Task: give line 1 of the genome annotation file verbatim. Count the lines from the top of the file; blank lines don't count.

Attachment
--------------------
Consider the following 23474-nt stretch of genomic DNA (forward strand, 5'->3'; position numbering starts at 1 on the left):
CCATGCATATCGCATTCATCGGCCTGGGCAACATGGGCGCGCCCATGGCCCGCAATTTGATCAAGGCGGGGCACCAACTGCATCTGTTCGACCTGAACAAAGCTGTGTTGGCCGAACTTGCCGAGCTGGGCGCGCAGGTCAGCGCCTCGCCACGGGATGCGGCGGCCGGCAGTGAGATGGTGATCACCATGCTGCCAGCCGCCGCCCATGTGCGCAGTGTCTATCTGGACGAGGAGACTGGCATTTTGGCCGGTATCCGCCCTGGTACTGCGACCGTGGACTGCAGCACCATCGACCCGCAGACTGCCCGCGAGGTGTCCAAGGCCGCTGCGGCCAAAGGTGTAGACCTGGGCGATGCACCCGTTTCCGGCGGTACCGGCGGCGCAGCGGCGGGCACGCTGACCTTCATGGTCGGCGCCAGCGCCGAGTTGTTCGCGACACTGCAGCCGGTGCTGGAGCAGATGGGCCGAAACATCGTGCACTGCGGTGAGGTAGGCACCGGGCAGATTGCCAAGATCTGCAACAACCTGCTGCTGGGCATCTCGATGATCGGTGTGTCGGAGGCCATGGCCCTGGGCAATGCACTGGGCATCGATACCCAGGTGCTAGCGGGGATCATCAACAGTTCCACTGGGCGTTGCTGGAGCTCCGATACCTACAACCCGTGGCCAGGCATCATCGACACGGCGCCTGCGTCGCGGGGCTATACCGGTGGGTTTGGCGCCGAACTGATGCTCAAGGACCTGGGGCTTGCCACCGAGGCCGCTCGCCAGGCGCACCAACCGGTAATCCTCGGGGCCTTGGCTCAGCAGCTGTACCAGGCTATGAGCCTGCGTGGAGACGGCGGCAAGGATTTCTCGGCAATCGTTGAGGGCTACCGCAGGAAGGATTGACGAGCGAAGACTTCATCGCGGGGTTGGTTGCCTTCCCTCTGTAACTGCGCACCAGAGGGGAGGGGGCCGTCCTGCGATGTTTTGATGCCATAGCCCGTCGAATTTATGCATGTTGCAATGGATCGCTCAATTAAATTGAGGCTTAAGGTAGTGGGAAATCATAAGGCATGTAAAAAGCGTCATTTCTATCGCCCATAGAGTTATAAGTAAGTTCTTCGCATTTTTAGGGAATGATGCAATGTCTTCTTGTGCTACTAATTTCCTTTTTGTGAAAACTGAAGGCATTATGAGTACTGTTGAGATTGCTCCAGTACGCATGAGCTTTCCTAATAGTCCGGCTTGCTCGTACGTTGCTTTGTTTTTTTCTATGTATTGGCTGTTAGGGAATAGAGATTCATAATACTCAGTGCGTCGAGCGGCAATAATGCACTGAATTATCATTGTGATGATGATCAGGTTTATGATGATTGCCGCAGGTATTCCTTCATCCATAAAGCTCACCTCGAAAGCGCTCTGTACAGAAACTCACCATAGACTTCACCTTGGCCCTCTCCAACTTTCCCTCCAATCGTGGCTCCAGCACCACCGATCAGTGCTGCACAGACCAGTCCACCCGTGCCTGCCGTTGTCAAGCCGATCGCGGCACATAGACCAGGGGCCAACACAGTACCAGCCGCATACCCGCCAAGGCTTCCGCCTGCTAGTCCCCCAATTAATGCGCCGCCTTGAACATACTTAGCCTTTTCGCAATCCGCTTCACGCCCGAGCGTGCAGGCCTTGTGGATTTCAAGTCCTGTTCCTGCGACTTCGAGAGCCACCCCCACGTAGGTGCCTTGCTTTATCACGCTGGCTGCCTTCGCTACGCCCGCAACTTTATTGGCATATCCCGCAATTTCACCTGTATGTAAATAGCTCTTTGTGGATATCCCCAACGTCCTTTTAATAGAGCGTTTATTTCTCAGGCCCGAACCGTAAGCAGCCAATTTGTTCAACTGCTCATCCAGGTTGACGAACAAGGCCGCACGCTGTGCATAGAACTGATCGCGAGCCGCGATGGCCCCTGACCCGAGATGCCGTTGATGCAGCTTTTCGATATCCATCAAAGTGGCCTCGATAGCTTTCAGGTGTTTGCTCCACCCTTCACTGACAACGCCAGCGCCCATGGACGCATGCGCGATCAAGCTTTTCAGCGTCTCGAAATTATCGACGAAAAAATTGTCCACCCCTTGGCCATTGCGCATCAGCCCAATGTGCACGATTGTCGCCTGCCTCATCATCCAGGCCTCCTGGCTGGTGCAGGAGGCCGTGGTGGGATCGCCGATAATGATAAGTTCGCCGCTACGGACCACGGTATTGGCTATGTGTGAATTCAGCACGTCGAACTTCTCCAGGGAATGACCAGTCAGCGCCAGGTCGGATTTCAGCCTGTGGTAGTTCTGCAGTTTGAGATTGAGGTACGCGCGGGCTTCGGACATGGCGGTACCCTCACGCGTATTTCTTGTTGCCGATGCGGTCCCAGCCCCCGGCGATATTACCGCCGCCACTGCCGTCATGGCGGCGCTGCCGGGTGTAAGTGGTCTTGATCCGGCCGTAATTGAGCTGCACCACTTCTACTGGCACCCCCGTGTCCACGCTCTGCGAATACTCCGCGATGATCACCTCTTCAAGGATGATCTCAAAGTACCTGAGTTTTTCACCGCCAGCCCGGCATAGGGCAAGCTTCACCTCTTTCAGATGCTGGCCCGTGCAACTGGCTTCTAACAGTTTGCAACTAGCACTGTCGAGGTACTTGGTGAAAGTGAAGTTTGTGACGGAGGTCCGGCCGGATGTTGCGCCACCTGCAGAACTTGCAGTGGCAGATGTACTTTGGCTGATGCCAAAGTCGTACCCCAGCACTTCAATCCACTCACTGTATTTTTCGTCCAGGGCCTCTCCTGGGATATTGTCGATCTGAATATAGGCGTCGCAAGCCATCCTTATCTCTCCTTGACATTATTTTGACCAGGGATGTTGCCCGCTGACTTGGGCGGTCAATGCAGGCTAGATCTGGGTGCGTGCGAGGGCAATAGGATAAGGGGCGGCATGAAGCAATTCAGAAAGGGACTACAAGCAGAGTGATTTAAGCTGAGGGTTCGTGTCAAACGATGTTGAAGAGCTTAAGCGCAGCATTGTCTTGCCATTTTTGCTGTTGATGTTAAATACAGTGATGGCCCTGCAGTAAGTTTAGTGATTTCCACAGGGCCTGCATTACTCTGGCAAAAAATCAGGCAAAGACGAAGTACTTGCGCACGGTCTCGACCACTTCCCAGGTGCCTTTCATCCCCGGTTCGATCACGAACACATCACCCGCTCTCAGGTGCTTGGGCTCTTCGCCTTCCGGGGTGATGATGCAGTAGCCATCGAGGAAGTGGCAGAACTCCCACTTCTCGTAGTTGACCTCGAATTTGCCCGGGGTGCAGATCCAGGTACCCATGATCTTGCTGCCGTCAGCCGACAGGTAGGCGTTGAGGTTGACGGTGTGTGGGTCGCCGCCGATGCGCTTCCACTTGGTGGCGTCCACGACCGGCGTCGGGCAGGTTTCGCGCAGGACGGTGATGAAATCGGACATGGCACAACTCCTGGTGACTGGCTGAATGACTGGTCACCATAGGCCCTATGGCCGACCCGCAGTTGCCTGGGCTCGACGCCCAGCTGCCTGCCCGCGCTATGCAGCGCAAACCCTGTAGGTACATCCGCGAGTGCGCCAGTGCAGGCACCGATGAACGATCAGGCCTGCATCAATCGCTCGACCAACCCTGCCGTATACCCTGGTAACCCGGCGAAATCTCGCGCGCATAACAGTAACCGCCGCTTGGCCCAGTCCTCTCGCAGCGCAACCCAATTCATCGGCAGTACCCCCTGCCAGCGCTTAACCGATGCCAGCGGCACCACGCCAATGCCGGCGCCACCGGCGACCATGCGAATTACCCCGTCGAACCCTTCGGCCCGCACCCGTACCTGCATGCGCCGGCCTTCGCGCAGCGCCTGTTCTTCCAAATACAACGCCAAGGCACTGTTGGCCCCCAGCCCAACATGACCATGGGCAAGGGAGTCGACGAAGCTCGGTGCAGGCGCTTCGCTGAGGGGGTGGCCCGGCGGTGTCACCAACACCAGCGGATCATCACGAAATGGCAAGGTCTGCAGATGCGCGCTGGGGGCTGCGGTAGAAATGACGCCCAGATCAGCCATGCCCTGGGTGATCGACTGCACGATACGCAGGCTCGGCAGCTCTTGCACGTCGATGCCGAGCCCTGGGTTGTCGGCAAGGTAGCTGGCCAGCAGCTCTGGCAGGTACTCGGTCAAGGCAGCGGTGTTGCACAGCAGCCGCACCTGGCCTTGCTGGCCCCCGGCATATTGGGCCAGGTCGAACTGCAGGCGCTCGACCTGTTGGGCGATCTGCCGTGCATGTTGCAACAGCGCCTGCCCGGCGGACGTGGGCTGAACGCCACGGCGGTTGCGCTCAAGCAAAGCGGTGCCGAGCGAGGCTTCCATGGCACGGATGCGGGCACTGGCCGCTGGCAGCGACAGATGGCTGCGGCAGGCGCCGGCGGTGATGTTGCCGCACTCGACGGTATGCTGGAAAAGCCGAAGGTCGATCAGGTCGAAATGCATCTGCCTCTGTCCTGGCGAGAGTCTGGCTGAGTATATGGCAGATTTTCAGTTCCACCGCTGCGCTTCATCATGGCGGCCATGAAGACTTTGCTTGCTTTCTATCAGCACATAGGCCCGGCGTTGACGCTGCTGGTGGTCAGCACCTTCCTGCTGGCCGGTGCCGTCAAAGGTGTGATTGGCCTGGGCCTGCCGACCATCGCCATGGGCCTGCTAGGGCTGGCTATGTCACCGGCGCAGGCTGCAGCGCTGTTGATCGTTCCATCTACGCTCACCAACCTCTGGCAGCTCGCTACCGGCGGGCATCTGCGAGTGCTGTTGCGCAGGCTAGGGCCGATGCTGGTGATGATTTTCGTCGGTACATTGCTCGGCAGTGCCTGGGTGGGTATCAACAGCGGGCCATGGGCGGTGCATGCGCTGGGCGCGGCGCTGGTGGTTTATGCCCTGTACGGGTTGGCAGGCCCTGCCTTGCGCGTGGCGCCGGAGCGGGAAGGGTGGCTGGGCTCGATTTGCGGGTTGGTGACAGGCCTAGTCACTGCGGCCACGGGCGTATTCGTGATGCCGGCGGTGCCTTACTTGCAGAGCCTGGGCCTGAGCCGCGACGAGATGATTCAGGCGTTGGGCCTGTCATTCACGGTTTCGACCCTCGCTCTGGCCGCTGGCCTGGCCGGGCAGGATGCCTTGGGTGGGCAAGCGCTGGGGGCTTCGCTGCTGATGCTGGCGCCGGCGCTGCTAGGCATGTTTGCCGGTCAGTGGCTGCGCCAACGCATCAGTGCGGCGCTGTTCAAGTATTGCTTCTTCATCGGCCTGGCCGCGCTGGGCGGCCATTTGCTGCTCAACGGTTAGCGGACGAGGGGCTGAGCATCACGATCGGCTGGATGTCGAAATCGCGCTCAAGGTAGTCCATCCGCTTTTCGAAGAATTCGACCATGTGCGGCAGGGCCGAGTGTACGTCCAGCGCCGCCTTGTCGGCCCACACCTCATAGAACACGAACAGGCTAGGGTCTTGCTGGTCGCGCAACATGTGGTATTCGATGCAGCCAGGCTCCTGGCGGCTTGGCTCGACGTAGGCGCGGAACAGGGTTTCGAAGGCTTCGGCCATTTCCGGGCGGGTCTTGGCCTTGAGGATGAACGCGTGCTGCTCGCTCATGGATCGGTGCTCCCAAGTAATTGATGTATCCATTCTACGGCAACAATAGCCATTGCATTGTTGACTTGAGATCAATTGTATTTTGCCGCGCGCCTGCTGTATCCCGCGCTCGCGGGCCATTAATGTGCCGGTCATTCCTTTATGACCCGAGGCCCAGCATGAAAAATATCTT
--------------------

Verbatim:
Consider the following 23474-nt stretch of genomic DNA (forward strand, 5'->3'; position numbering starts at 1 on the left):